CLC staffer hands a Greenport visitor a flyer
By Peter R. Paden
For Hudson–Catskill Newspapers
This past month local news outlets carried a story about an appearance before the Greenport Town Board by a neighbor of the Greenport Public Conservation Area. The neighbor voiced his concern about people who bring dogs to the site, which is managed by the Columbia Land Conservancy for the Open Space Institute, and turn them loose, unleashed, causing aggravation to those who live nearby. The articles accurately reported that, in fact, the CLC does not invite people to let their dogs run free. Posted rules clearly require that dogs be kept on a leash at all times and, moreover, that dog walkers must clean up after their pets.
Fliers describing the leash law are prominently posted at the entrances of the Greenport Conservation Area
The articles also reported that from CLC’s perspective, the use of our conservation areas by dog owners poses a significant management challenge, and our policies are under active review. We are hopeful that we’ll be able to work with the people who use our conservation areas, dog walkers and non-dog walkers alike, to develop a much higher level of compliance with our rules for taking along canine companions. If this effort fails, we will have to consider banning dogs altogether. No one at CLC wants to do that.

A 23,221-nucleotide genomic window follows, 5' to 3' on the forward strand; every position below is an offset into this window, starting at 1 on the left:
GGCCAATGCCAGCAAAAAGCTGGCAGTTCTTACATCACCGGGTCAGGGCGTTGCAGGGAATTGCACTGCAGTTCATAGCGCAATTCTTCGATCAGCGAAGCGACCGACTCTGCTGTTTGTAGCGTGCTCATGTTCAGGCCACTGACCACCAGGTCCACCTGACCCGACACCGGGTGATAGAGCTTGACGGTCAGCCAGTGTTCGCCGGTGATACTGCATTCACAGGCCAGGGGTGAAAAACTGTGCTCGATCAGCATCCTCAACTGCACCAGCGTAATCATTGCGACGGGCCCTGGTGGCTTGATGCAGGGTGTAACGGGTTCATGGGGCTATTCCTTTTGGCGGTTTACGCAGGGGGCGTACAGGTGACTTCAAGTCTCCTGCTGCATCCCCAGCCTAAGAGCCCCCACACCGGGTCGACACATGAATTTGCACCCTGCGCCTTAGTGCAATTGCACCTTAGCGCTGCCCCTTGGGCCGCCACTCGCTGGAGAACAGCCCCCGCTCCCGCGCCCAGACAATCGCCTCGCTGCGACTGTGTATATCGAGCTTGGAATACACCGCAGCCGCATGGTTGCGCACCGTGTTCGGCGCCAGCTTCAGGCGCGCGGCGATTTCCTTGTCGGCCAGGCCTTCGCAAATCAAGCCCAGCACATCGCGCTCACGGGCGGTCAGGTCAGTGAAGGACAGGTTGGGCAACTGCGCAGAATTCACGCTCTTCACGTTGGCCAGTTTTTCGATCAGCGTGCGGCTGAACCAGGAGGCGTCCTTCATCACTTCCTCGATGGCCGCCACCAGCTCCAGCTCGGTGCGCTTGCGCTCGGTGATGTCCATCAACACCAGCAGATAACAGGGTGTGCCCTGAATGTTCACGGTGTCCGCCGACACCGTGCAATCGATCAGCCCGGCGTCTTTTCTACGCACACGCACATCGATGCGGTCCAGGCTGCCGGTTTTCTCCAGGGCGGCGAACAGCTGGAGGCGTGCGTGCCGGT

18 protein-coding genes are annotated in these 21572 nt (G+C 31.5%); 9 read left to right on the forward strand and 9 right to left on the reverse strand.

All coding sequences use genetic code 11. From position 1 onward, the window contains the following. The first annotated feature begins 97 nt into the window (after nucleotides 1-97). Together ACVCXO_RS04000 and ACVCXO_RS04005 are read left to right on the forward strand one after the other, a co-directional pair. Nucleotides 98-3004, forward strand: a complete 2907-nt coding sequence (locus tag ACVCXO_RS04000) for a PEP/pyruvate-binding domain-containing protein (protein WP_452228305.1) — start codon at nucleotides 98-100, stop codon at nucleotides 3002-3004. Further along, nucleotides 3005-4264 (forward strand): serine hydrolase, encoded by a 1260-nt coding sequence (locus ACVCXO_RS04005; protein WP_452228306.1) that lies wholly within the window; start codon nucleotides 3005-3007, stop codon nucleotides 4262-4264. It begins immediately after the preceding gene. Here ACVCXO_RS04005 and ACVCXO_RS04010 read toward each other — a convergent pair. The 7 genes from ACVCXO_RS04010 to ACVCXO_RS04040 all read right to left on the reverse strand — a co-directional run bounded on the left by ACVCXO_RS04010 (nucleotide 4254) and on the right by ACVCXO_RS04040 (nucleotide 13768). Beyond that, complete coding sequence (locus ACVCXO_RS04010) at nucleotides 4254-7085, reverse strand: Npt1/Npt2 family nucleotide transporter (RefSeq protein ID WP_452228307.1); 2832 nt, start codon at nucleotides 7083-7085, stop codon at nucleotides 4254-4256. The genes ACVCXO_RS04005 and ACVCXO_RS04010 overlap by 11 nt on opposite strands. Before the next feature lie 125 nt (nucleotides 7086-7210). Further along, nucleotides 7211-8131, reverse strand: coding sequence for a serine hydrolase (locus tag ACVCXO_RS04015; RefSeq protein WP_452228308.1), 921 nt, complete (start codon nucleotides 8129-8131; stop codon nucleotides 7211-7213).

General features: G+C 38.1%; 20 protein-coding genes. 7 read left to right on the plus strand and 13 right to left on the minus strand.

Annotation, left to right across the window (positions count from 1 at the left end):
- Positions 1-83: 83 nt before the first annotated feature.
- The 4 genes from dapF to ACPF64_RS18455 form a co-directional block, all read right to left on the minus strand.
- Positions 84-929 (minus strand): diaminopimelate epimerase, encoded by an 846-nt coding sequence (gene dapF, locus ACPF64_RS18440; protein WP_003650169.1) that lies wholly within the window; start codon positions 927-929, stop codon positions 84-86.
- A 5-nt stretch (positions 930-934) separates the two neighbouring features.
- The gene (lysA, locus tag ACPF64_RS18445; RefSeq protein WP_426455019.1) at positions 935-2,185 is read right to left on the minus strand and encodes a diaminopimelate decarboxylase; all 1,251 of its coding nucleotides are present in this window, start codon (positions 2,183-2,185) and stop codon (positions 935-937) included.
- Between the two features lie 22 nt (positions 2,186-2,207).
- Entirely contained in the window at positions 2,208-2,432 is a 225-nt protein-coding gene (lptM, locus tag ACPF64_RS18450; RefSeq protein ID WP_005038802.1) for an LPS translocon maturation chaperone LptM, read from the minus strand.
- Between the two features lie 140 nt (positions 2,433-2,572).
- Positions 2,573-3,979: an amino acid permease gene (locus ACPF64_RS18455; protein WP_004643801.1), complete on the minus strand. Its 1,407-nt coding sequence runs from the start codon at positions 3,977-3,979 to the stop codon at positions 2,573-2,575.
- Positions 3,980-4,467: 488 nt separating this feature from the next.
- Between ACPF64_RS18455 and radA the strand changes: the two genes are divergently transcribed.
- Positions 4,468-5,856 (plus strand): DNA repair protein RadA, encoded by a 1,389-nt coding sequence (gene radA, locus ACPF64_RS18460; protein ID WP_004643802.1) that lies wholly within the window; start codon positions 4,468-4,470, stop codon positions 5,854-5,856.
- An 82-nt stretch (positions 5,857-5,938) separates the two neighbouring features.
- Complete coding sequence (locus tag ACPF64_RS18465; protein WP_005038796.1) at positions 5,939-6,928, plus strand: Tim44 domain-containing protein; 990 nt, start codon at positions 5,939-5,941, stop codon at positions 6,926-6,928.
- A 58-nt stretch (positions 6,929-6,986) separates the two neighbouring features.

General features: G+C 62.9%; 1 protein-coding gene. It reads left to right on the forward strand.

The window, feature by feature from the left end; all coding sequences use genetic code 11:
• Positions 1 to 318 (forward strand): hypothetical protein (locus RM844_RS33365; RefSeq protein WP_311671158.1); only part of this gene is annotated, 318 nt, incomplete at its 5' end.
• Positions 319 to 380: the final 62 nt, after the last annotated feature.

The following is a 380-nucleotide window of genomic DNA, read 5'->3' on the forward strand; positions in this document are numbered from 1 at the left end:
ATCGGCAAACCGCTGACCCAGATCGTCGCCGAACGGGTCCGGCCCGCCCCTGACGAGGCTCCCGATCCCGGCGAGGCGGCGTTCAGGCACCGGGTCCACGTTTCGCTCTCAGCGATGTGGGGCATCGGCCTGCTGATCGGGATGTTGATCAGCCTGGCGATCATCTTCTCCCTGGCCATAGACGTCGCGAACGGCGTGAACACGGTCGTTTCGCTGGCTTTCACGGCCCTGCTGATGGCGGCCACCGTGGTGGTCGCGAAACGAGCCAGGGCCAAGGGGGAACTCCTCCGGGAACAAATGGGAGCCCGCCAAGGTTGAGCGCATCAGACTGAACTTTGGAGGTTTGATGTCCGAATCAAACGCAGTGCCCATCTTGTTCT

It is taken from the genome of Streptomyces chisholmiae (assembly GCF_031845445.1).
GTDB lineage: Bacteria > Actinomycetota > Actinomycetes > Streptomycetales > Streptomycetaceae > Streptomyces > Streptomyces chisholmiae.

CLC’s Public Conservation Areas
CLC manages almost 2,000 acres of beautiful, open lands that are available free of charge 365 days a year for public recreation and enjoyment. Situated on ten sites throughout the county, these properties provide access to a broad sampling of the exceptionally varied landscapes and ecosystems that make the natural world in Columbia County so rich in conservation value: open grassy fields; lakes, streams, wetlands and estuaries; deciduous and conifer forests; places that are relatively flat and those full of topography. They are managed for the conservation of the wildlife and ecosystems found there. They are also managed so that people can visit and experience the extraordinary natural world of Columbia County. They are used by people of all ages for walking, jogging, birding, fishing, canoeing, snowshoeing and the like, and they serve as outdoor classrooms for CLC’s educator and others.
Dogs or No Dogs?
Every organization that provides open spaces or park land for public enjoyment faces the question whether to permit people to bring along their dogs. Many conservation organizations simply do not allow dogs. CLC has chosen a different course. We want our conservation areas to be available to as broad a constituency as possible. We understand that dog owners love their pets and enjoy being with them outdoors. We therefore permit people to bring their dogs to our PCAs, but we’ve established two rules: the dogs have to be on a leash, and owners must clean up after them. Since we operate what are in all other respects carry-out-what-you-carry-in facilities, you have to put the bag in your car and dispose of it somewhere else.
So What’s the Problem?
As the Register-Star noted in an editorial on the subject a few days ago, these rules are wellgrounded in reason, are simple and easy to follow. But while there are many dog owners who follow the rules, many do not. An awful lot of people apparently value the experience of walking with their dog off leash; and way too many fail to clean up after them. Let’s review the risks and adverse consequences.